This year Queensland faced the most severe and challenging fire conditions before the official fire season even began.  The goal of our brave firefighters was to protect lives, property and animals by reducing these fires. However, adverse health impacts from exposure to fires can be greatly overlooked in all the chaos.

Why can smoke exposure have negative health impacts?

The principle concern of smoke exposure, particularly in bushland fires, is related to the number of components and small particles from a mixture of burning plants and trees. If inhaled, these gases and fine particles can pose the threat of carbon monoxide poisoning particularly to nearby residents and firefighters. The extent of damage can depend on the length of time a person may be exposed, the concentration of smoke and oxygen in the air, as well as the amount breathed in and a person’s current health status.

What are the symptoms?

When experiencing the aftereffects of being exposed to smoke caused by fires, there are often a variety of symptoms that may be identified. Symptoms of smoke exposure include:

  • Eye, nose and throat irritation
  • Persistent coughing or wheezing
  • Watery or dry eyes
  • Tightness or pain in your chest
  • Weakness and fatigue within muscles
  • Headaches
  • The exacerbation of asthma attacks
  • Lung irritation or shortness of breath.

While these symptoms are indicators of harmful exposure to smoke, more serious health impacts may also transpire. People who suffer from chronic cardiovascular and respiratory diseases are among those who may be identified as more vulnerable as it is possible that smoke exposure can worsen and aggravate existing conditions.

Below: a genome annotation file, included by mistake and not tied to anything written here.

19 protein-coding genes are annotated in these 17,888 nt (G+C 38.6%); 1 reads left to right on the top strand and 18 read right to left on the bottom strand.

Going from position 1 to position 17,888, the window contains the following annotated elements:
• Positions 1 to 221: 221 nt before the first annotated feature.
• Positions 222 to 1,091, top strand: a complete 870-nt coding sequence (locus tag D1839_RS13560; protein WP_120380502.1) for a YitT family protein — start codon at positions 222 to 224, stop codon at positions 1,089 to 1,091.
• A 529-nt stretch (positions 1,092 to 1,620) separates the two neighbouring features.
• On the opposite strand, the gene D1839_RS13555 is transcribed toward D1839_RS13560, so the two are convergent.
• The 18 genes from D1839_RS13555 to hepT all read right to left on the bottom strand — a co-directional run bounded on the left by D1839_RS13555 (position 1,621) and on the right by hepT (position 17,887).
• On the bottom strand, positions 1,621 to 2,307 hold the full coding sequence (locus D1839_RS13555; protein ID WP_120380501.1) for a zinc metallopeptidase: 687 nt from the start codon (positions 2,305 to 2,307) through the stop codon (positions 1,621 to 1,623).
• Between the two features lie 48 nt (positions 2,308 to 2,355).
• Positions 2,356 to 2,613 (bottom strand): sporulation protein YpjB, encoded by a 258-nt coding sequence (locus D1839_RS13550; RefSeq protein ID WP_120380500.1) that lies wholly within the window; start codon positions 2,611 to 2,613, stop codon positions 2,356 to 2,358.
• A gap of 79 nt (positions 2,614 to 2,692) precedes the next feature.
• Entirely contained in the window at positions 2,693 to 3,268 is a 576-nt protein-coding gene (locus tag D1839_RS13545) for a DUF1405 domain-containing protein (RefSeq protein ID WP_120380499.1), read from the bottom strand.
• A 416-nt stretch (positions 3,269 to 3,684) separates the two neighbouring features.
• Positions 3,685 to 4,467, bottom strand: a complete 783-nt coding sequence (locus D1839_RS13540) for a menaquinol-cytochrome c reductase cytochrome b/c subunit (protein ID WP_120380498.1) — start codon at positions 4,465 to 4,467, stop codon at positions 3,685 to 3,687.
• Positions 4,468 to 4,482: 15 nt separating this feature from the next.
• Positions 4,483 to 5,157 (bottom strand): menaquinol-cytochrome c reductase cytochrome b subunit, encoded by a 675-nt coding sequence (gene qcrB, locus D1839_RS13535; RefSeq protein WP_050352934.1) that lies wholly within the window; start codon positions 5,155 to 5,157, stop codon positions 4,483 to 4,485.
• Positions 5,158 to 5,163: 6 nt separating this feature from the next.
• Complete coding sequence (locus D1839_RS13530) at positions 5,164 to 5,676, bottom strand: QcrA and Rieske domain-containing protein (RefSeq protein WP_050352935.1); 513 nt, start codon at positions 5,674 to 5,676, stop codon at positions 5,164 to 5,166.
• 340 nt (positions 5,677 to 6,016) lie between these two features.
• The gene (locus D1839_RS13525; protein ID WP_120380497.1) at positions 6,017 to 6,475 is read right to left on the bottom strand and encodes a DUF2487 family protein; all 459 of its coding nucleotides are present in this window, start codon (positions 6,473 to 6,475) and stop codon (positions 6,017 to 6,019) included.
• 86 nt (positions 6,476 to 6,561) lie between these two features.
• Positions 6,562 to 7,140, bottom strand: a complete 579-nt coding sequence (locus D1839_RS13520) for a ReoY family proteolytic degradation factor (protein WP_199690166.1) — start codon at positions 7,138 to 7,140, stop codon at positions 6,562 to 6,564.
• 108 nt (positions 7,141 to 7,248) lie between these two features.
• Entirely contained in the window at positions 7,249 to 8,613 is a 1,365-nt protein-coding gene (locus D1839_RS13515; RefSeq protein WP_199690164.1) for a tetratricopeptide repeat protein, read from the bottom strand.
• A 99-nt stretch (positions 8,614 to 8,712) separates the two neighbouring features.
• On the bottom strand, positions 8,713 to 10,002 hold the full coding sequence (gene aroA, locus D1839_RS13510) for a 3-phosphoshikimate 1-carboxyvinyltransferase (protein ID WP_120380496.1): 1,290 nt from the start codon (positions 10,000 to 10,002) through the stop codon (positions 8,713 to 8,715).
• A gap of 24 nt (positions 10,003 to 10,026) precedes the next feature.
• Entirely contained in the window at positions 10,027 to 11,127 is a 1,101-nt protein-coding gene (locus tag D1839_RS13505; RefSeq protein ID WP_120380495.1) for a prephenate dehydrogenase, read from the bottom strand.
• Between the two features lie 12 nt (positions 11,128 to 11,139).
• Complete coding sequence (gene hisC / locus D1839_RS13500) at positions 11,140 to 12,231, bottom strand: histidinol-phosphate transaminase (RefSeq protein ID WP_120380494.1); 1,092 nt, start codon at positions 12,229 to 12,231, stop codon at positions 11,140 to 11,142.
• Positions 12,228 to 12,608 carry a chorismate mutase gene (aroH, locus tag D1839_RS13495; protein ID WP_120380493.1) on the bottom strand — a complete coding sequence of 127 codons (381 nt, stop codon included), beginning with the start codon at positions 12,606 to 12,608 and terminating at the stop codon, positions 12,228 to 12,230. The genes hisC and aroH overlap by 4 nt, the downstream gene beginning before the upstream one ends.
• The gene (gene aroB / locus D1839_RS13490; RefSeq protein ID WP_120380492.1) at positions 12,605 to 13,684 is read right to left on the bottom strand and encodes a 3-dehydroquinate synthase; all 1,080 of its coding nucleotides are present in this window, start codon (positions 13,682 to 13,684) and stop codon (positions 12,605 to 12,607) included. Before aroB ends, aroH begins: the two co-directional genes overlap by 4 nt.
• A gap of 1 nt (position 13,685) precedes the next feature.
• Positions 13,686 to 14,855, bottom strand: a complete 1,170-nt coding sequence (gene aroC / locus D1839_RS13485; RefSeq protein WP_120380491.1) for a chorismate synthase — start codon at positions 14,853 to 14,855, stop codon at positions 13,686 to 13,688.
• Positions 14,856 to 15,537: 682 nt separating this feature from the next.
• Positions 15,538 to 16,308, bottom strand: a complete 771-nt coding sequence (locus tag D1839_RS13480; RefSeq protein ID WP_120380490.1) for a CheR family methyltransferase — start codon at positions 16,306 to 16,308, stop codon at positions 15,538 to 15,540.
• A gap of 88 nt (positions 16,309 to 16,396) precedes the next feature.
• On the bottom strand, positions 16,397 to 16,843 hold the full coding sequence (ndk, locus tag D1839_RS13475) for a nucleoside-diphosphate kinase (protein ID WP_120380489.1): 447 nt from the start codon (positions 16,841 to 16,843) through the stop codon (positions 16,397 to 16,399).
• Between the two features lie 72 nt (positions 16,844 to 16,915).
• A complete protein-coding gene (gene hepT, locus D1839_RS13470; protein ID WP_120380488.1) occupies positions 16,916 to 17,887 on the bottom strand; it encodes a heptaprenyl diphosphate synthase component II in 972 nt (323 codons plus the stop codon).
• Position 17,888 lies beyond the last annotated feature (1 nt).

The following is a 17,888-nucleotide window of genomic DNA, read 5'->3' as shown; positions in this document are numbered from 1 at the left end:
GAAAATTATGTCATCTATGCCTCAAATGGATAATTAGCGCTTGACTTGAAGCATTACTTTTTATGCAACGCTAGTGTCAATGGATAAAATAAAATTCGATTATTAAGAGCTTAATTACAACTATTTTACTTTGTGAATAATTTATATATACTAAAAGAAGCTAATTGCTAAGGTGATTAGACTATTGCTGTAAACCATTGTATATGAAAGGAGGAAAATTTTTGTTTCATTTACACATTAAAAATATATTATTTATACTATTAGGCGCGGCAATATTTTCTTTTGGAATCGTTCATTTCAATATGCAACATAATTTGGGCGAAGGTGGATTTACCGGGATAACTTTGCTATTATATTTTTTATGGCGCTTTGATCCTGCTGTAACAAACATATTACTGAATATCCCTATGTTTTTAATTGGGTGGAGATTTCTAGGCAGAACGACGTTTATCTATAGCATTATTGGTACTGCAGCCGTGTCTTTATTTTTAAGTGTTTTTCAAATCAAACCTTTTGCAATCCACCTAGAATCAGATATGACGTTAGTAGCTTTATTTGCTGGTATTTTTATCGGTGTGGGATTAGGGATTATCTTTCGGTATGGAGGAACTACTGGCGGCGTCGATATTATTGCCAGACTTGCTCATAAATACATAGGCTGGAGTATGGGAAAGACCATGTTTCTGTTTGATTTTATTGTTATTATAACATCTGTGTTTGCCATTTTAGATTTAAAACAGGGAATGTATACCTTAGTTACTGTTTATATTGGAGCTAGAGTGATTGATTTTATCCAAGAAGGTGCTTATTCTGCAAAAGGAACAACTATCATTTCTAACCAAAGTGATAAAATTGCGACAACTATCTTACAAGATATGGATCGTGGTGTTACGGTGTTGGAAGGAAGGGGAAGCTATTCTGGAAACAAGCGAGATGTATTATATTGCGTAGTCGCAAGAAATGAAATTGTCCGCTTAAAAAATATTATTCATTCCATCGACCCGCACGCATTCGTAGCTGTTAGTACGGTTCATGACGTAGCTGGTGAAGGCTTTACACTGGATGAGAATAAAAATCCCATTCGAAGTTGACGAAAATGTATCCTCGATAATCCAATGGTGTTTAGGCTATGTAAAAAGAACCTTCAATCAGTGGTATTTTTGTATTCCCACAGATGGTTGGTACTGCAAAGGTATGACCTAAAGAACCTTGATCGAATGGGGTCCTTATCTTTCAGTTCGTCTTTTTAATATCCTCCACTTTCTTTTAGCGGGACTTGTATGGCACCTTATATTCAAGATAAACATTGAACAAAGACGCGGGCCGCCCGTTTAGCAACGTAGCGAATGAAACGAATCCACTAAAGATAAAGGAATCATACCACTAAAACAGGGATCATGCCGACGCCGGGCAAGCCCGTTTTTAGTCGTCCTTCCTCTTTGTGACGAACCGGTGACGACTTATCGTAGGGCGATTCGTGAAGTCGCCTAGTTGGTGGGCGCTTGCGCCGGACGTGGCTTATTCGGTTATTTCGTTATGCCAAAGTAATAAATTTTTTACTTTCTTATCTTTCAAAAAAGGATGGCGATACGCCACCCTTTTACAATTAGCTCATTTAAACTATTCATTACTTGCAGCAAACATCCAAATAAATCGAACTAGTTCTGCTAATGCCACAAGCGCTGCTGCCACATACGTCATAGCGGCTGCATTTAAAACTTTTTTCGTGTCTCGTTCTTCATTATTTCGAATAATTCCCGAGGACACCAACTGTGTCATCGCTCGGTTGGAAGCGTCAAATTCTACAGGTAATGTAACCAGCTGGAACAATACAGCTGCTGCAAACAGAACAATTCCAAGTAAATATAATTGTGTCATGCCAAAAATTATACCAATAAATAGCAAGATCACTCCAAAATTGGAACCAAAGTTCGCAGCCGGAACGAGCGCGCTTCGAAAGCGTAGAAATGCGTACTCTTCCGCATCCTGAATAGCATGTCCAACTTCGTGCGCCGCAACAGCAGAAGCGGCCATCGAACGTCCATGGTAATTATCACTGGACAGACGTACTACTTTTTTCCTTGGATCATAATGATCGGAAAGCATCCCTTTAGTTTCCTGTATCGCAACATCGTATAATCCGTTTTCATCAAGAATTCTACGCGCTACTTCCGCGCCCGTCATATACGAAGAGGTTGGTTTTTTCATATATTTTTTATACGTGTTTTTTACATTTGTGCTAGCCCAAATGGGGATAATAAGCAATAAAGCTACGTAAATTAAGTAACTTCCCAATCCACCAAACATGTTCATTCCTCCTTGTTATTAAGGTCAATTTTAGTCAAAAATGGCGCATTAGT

Who is most at risk?  

Whether you’re healthy or not, the effects of smoke exposure can be experienced by anyone. Children and elderly residents tend to be considered more vulnerable to negative health consequences as both demographics have weakened or immature immune systems that are not as strong as those at peak health. This is also the case for pregnant women. Similarly, due to compromised lung function smokers are also considered at risk.  People who suffer heart conditions, asthma, lung cancer, chronic bronchitis and emphysema are at greater risk of harmful symptoms.  

Steps to Reduce Exposure:

During heightened warnings and sever fire seasons there are several ways to reduce exposure to dangerous smoke. Here are some tips to protect your health and well-being during a bushfire:

  • Ensure that you limit your participation in outdoor activities particularly, those involving deep and rapid breathing
  • Keep doors and windows close wherever possible
  • When driving keep windows closed and ensure air conditioning is set to re-circulate
  • Utilise high-efficiency air-cleaning filters (HEPA), such as air-conditioners, and set them to re-circulate to keep cool and reduce air pollution
  • Avoid cigarette smoke
  • Reduce or completely avoid air pollution by not burning any woodstoves, candles or smoking tobacco
  • Keep a close watch over individuals that may be at greater risk to negative health impacts from exposure
  • Keep up to date with local forecasts, warnings and reports within your area regarding fire conditions

As we approach the official fire season, it is important to seek medical advice if you or your family members experience any of the symptoms of smoke exposure.